Dr Emmanuel Kwadwo Tenkorang, the Ashanti Regional Director of the Ghana Health Service (GHS), has made an urgent appeal for more paediatric eye care specialists in the Country to boost eye care for children and prevent childhood blindness.
Speaking at a media briefing in Kumasi on eye care, he said the country had only four of paediatric ophthalmologists, a situation limiting access of children with eye care problems to seek early treatment to prevent blindness.
He said about 13,000 children under age 18 in Ghana were blind whilst 200,000 were believed to be blind, additionally, 600,000 more were living with visual impairment but 80 per cent of these could be prevented by early detection and appropriate medical intervention.
Dr Tenkorang attributed the cause of childhood blindness to self-medication, congenital cataract, glaucoma, retinal and optic nerve diseases, corneal scarring, traditional and other environmental factors.
He called on parents to avoid self-medication and seek early treatment for all kinds of childhood eye problems, to avoid blindness.
The goal of the media encounter was to review the work of Orbis, an eye health outfit seeking to improve and ensure quality eye healthcare in the Region, and to also encourage the media to up the campaign on eye early treatment, especially for children.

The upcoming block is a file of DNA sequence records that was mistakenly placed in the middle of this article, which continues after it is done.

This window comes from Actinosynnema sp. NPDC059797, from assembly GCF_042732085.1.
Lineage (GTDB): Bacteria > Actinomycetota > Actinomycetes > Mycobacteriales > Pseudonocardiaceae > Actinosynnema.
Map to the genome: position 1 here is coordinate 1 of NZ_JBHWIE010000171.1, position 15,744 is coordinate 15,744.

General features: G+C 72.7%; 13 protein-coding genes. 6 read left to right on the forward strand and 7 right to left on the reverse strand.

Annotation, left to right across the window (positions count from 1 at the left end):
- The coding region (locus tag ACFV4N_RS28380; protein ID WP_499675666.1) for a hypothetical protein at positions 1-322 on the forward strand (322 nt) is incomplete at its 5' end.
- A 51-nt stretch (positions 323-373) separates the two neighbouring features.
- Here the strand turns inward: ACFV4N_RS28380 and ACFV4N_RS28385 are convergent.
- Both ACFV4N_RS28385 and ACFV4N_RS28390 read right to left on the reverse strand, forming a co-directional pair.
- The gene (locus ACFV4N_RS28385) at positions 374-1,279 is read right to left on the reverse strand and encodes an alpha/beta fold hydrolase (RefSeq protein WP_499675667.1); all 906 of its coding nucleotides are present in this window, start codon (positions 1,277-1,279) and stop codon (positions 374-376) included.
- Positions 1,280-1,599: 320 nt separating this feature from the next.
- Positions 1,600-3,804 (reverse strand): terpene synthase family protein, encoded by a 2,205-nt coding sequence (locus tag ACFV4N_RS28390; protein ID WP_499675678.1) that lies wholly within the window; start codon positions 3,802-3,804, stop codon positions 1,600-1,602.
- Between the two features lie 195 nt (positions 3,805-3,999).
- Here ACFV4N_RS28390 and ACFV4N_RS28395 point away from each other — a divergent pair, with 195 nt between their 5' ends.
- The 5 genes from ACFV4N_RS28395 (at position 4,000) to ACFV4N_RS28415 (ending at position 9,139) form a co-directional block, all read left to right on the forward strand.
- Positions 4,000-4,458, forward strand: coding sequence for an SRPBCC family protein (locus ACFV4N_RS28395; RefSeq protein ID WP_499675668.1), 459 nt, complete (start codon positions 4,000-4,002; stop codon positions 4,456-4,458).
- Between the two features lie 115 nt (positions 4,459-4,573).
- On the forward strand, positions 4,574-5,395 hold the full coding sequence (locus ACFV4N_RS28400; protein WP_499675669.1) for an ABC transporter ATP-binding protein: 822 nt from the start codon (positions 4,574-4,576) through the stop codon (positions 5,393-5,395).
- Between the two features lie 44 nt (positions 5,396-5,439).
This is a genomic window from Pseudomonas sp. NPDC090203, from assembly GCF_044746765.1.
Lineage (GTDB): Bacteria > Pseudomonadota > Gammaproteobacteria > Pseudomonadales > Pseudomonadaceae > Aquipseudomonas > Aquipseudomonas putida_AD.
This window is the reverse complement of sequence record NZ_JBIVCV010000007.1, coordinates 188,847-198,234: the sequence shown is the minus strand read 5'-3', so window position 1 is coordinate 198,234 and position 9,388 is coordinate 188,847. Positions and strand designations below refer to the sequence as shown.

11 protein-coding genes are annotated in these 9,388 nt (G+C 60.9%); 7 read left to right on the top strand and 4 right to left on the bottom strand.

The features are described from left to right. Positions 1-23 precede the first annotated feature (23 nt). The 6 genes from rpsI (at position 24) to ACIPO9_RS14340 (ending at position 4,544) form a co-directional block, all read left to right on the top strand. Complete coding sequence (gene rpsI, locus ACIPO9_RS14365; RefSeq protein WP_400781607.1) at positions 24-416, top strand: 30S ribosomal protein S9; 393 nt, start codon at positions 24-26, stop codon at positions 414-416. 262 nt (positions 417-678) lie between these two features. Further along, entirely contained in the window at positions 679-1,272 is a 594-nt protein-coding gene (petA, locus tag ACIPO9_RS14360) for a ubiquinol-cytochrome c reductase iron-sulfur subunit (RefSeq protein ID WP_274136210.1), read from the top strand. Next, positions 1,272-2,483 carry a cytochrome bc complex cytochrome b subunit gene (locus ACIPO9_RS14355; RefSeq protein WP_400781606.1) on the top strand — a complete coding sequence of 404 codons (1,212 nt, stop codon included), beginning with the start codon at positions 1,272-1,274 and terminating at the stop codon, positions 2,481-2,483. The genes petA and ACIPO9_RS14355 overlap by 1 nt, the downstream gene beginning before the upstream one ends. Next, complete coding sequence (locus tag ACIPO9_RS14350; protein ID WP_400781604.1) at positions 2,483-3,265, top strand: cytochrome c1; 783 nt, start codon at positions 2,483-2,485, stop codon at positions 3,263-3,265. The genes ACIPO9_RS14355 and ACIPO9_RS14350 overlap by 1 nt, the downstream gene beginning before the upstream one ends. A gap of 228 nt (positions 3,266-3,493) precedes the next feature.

It is an in-country programme established in 2014 in partnership with the Komfo Anokye Teaching Hospital (KATH), Himalayan Cataract Project (HCP) and Ministry of Health to strengthen child eye health at KATH.
Currently, Orbis is undertaking eye projects the Afigya Kwabre, Atwima Kwanwoma, Bosomtwe and Ejisu Districts, all in the Ashanti Region.
Dr Tenkorang noted that the Regional Directorate had trained 130 Community-Based Health Officers on eye health screening, diagnosis and community education and also provided logistical support through the Orbis’ Initiative.
They were also strengthening the capacity of School Health Education Programme (SHEP) school coordinators to conduct visual acuity tests and refer school children with potential eye health conditions.